Editorial By Andrew Elvish
As you are reading this, the chances are pretty good that I’m on the road. Getting to meet new people, seeing their challenges, and helping to develop solutions is one of the best parts of my job. But, while this requires a lot of travel time, it has also afforded me the opportunity to see and know a wide variety of cities and their airports.
In my experience, the best airports are those that have created a seamless collaboration between check-in, air-travel, and commerce. When travelers move easily through airport spaces, everyone benefits. Passengers have far less stress, airport personnel serve happy travelers, and airport administration increases revenue because people spend less time waiting in line and more time enjoying the services and products on offer.
My work has allowed me to help airports implement solutions that enable them to collect data, understand the way these elements fit together, and then make decisions with their passenger’s overall experience in mind. I just happen to find myself in the position of traveler benefiting from these efforts.
Not surprisingly, airports are a good microcosm for thinking about cities. In both cases, success can be measured in part by the safe and efficient flow of people.
How do we create safe, efficient cities?
A successful city is one in which everyone feels secure and, at the same time, is able to get through their daily lives with relative ease. Moving from home to work, picking up groceries for dinner, or meeting friends for a night out should be so easy that they seem almost effortless.
It is difficult to create spaces that support the efficient flow of people and commerce when city stakeholders work in isolation. You cannot, for example, focus on public transportation without also paying close attention to local hotspots, road conditions, and traffic signals. With so many moving parts and disparate groups, it can be hard to imagine how a growing city might be able to develop and maintain a vibrant, accessible environment. The key, of course, is collaboration.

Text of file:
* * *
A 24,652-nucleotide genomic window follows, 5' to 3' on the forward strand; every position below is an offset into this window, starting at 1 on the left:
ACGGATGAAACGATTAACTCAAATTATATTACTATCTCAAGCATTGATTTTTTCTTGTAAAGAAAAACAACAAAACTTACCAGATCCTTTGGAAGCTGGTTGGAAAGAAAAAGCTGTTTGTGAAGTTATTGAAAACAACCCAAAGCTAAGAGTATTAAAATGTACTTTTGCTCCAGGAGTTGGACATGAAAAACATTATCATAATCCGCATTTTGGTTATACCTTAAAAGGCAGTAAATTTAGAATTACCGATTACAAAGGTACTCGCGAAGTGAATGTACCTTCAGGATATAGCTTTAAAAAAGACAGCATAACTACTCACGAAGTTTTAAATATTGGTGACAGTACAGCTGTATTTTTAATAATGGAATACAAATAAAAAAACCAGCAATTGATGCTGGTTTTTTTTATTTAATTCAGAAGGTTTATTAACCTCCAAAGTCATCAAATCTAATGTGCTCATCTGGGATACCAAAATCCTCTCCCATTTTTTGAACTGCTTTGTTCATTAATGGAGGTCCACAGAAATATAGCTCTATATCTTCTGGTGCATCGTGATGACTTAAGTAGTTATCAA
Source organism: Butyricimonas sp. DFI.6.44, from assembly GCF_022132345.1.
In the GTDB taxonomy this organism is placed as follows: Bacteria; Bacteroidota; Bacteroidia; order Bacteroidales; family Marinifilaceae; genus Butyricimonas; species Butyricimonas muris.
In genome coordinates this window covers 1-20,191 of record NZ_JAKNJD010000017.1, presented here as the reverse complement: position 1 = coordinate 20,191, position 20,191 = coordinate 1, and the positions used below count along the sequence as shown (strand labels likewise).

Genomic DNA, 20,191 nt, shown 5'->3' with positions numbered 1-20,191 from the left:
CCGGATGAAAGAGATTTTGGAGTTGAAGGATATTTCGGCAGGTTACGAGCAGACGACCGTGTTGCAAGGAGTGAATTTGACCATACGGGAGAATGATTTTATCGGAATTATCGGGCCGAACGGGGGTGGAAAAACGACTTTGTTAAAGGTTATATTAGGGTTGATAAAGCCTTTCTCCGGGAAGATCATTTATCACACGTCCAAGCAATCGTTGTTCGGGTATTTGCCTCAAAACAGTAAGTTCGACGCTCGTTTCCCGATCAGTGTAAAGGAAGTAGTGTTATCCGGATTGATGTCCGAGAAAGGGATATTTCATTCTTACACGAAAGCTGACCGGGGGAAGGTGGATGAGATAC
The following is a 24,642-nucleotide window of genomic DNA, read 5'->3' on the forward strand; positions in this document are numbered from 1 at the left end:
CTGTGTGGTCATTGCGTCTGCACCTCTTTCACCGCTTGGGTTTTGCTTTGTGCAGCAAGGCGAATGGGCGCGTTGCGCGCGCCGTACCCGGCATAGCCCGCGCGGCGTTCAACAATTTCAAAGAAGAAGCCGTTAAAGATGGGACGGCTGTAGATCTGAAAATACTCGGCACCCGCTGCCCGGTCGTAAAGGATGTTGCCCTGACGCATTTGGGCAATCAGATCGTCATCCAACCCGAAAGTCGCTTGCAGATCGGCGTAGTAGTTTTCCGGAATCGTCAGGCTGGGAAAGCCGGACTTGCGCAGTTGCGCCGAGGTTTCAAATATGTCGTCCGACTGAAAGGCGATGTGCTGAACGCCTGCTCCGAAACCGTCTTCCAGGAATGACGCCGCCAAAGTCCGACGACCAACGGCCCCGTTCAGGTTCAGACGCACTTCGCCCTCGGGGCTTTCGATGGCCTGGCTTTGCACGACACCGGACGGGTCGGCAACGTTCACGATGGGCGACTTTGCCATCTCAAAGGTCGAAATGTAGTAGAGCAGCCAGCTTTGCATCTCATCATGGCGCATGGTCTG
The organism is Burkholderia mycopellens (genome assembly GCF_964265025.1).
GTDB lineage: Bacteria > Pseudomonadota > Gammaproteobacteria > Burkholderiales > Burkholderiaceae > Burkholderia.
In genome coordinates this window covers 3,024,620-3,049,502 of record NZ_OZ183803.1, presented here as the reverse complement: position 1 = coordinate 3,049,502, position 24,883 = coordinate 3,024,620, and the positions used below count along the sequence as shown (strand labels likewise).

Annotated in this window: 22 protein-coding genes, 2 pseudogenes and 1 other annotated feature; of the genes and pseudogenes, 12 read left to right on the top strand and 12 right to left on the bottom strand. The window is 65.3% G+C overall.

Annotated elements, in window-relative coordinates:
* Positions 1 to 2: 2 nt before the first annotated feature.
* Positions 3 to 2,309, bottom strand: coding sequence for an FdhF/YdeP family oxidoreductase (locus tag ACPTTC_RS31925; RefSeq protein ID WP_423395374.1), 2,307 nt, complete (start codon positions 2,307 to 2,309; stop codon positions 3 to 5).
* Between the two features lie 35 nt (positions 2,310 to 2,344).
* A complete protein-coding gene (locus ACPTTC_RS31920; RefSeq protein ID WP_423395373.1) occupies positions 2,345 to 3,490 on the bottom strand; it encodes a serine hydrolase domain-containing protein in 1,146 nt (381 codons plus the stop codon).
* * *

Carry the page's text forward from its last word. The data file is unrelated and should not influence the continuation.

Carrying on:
Why is it difficult to work together?
We know that, when local government, law enforcement, private business, and ordinary citizens work together, they can create an environment where everyone thrives. At the same time, we also know that collaboration is not always easy. As my colleague Pervez Siddiqui says, “the difficulties associated with developing a collaborative approach come down to the challenges around time, trust, and turf.”
It takes time to build systems of collaboration – especially if you’re doing it on your own from the ground up. But it also requires that you assume that colleagues and other groups will honor the collaborative spirit and that they won’t damage data or take advantage of their access. And, finally, sharing turf is hard in any circumstance. So many of us have the instinct to protect what’s ours, which is easier to do when you don’t share.
How to make collaboration a reality.
What cities and airports —as well as hospitals, law enforcement, and other groups— need are solutions that have collaboration built-in. To build collaboration in means more than simply allowing disparate groups to connect. It means including mechanisms that facilitate the safe sharing of information and allow organizations to protect data in order to maintain privacy.
One good example is law enforcement. Increasingly, private businesses are deploying physical security systems —particularly video surveillance— to protect their people and operations. The data they are collecting might be of great value to police detectives as they work to solve a crime. The question is, how can businesses easily share their data without gaining access to the police department’s system and how does the police department access just the data related to the crime or criminal activity in question?
The answer is a solution that facilitates the secure collection, management, and sharing of evidence and, at the same time, allows for the setting and restricting of system and data access privileges. This concept of built-in functionality can be extended to video surveillance systems that help ensure privacy by making footage redaction possible. In the same way that solutions can be developed to support collaborative workflows, they can also offer privacy by design.
Whether it is people, ideas, or data, we are always talking about both security and movement. Ultimately, we need to deploy solutions that keep things safe while providing an easy, unencumbered flow. We can do this by building on infrastructures that minimize needless work and encourage collaboration and transparency. I will keep you posted on how well our cities are meeting this goal.
About The Author
Andrew Elvish is a columnist, explorer, and the Vice President of Marketing and Product Management at Genetec. Andrew has over 20 years’ experience in the software industry and will surprise you with his knowledge of great restaurants all over the world.